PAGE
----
No doubt, if I had grown up in Kentucky, none of this would be a problem. I would know where to hunt and forage, or I would know who to ask permission to hunt and forage on their land. And we would be recognized members of the community. But, as it is, it was a mistake to move here, and now my hope is to get out of here before things fall apart. I wish that somebody had given me the advice I have tried to pass along in this essay, and I wish that I would have listened to it.

www.oiltruth.com



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Don't Cry For Me Argentina...

Don't Cry For Me Argentina... Save Your Tears For Yourself
Darryl Schoon

 

While bankers do control the issuance of credit, they cannot control themselves. Bankers are the fatal flaw in their deviously opaque system that has substituted credit for money and debt for savings. The bankers have spread their credit-based system across the world by catering to basic human needs and ambition and greed; and while human needs can be satisfied, ambition and greed cannot-and the bankers' least of all.

I have a bad feeling about what's about to happen. The Great Depression is the closest that comes to mind. I, like most, was not alive during the 1930s when it happened. Nonetheless, what once was feared in private is now being discussed in public. It's going to be bad. It's going to make high school seem like fun.

The United States of America is the next Argentina

This Time is Different: A Panoramic View of Eight Centuries of Financial Crises by University of Maryland's Carmen Reinhart and Harvard's Kenneth Rogoff makes for perfect reading when flying between the US and Argentina.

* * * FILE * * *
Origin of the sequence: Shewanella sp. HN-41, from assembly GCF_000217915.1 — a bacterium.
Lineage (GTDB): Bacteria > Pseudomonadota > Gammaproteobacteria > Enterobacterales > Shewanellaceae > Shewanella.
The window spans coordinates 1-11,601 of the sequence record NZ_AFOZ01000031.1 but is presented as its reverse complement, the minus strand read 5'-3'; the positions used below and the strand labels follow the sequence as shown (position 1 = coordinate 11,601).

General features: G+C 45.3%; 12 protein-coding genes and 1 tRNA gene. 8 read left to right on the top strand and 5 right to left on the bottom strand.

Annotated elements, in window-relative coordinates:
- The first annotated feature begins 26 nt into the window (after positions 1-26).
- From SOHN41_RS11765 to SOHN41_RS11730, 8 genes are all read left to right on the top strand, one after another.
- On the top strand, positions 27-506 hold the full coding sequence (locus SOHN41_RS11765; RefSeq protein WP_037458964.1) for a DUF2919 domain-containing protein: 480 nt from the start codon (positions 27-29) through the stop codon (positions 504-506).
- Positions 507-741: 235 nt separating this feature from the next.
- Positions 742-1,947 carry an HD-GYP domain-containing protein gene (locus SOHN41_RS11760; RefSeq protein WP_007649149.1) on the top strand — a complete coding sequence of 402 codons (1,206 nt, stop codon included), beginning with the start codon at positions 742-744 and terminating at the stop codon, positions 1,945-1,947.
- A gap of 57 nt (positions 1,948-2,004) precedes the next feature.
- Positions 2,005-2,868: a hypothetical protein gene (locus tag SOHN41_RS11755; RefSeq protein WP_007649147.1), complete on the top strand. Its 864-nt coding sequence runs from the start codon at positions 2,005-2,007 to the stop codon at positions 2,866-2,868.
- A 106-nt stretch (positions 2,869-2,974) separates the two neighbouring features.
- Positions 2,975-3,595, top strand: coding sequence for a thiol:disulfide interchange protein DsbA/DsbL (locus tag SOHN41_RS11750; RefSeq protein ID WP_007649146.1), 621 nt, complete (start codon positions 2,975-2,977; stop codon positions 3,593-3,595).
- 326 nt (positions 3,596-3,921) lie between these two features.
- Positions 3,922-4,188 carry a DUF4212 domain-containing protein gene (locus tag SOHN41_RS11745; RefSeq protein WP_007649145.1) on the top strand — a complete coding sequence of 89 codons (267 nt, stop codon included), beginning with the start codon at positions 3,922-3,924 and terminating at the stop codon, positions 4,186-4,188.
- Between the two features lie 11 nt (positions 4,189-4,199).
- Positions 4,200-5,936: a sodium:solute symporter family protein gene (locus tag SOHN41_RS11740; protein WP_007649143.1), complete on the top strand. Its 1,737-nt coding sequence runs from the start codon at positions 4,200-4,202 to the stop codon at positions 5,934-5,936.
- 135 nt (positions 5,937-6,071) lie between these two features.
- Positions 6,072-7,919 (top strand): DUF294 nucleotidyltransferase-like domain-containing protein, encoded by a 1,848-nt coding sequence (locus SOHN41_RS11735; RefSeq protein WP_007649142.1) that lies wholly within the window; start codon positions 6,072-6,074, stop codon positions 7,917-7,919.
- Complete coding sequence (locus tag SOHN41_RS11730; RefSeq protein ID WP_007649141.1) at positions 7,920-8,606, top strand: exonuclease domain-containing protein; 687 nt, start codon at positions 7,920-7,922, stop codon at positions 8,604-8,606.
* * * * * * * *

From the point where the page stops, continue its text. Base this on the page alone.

There is perhaps no better analysis than Reinhart and Rogoff's on the history of sovereign defaults; and, as such, Reinhart and Rogoff's paper was ideal reading material when traveling between the US and Argentina, for the sovereign defaults that happened in the past to Argentina will soon be happening to the US.

But a US default will make Argentina's debt defaults pale both by comparison and consequence. The US, unlike Argentina, is the world's largest economy, the issuer of the world's reserve currency and the world's largest debtor-and a default by the US on its debt will shake the very foundations of our increasingly fragile global economy.

Soverign Debt Liquidating Ambitions

The power of ambition is extraordinary. The power of ambition transformed the US from the world's only creditor after WWII into the world's largest debtor in less than fifty years. Wanting to emulate England's 19th century empire in the 20th, the US instead has mirrored England decline in the 20th century here in the 21st.

Credit and borrowing fueled America's ambitions in the 20th century as it had England's in the 18th and 19th. During the 1980s, to pay for President Reagan expansion of the military, the US quadrupled its national debt in less than a decade by borrowing three trillion dollars during a presidency pledged to balance the budget.

When Reagan took office, US debt totaled one trillion dollars. When Reagan left office, US debt totaled four trillion dollars. Reagan's vaunted slogan of fiscal conservatism was just that-a slogan; and while talk is cheap, the debts now have to be repaid.

Just as the costs of WWI forced England to abandon the gold standard in the early 1900s, post WWII military spending forced the US to suspend the convertibility of the US dollar to gold in 1971; and the consequences, e.g. burgeoning trade deficits and global currency instability, are now putting unsustainable strains on a financial system already in extremis.

Ambition has its price and the bill is now due and owing. The question is: how will the US pay what it owes? In Hyman Minsky's Financial Instability Model, the US is close to "Ponzi status" if not already there since the US is having to roll its debt forward and borrow from others to pay the interest as it can no longer pay down the principle.

In 2006, in an article published by the St Louis Federal Reserve Bank, Professor Laurence Kotlikoff stated the US was "technically bankrupt" as there was no way the US could pay the $65.9 trillion it owed.

Evidently, Professor Kotlikoff was conservative in his estimate or we're going downhill faster than he knew. Just three months ago, on May 28, 2008 Richard W. Fisher, President and CEO of the Dallas Federal Reserve Bank estimated the obligations of the US to be actually $99.2 trillion, 50 % higher than Kotlikoff's figures.

Fisher stated: